We drove up to get him in March of 2006, when he was 12 weeks old. He immediately flopped on Mike’s feet and the breeder said:  “that’s Wooker.” We bundled him into his huge metal crate, whereupon he whimpered and cried as we drove along the New Jersey Turnpike. We stopped to see if he had to “go” while semi trucks rushed past us in the darkness -- no, just wanted to do a little exploring. That’s pretty much been the scenario ever since -- lots of fussing just to find out he would rather be outside snuffling than penned up in the back of the car.


    The first few nights back home we agreed...no dog in the bed. We got a smaller soft sided crate that fit him a little better, and put it next to the bed. “pant pant pant pant pant...whimper whimper” then whoosh -- puppy in the bed, no turning back.


    I am very lucky to work as a freelance graphic designer and artist, so as Wooker grew I spent a lot of time with him, he was house trained in no time. I took him to obedience classes where, in our humble opinion, he only graduated because we paid them an exorbitant amount of money. His trainer called him “cheeky” and said I had to break him of it (really?) - - -  and Wooker never was able to achieve the “down stay” -- we even  repeated that lesson and still, nope, he doesn’t like to just lay there while you go off and do something else. He doesn’t heel either, I’m sure no one is shocked to hear, but if I say “go slowly with me,” down a hill for example, he will do exactly that. We have been able to teach him all kinds of other stuff, and he is pretty wily and has taught me plenty, too.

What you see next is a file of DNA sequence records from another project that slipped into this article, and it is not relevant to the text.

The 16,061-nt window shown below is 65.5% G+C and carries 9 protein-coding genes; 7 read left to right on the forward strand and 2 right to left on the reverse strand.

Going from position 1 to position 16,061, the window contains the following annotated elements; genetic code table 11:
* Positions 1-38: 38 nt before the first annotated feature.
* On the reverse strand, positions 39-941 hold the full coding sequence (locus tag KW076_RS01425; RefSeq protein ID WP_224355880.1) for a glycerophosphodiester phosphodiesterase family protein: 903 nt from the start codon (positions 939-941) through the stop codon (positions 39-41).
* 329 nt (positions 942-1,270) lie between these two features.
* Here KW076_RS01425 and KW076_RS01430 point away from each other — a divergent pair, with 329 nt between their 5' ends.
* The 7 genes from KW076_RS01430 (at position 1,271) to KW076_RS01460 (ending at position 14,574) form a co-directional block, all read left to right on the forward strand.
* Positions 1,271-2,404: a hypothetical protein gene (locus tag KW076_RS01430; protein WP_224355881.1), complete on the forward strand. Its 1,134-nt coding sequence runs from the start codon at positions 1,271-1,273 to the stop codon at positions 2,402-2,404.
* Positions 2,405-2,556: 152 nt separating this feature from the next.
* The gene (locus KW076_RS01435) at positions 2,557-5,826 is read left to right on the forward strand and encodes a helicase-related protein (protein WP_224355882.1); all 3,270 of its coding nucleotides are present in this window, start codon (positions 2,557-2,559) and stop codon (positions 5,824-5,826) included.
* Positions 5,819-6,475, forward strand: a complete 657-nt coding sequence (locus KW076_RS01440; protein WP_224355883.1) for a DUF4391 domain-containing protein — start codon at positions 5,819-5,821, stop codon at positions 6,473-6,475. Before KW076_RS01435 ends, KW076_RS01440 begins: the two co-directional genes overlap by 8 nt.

When he was one or two, the neighborhood kids would knock on the door and ask if the “big white puppy” could come out and play. After a while I sometimes pretended not to hear the knock and they would pry open the mail slot to try and look for him.


    We have taught him how to “go to his place’, and other silly tricks like “high 5, high 10, lie down, roll over.”  He is NOT Dr. Dolittle and will chase any cat, squirrel, rabbit, duck, small dog, and especially a deer if he ever gets to see one.  But if the cable guy comes to the house he gets a toy and brings it over.  He has a scooter, booties and a custom-made harness, and we used to scooter around, especially when we were living in San Diego.  My favorite reaction was “hey, that dog’s got SHOES on” -- no reaction to the whole dog-pulling-a-person-around-on-a-scooter concept. Sadly his hips have degenerated and he can’t really do it anymore. At bedtime, he prefers my spot in the bed and once there, he is able to exert a little extra gravitational force so as not to be moved, and will finally just flop to one side in a vague willingness to share.


    Wooker always looks you straight in the eye, and when he catches other people’s eye on the street I love to watch their face as they start smiling. Perfect strangers ask to hug him and launch into their own Sammy stories.


I now can’t imagine anything but a Samoyed sharing our lives. And thanks to the PVSC we are getting to do all kinds of other activities with him, and finding out his personality is not so unique after all!!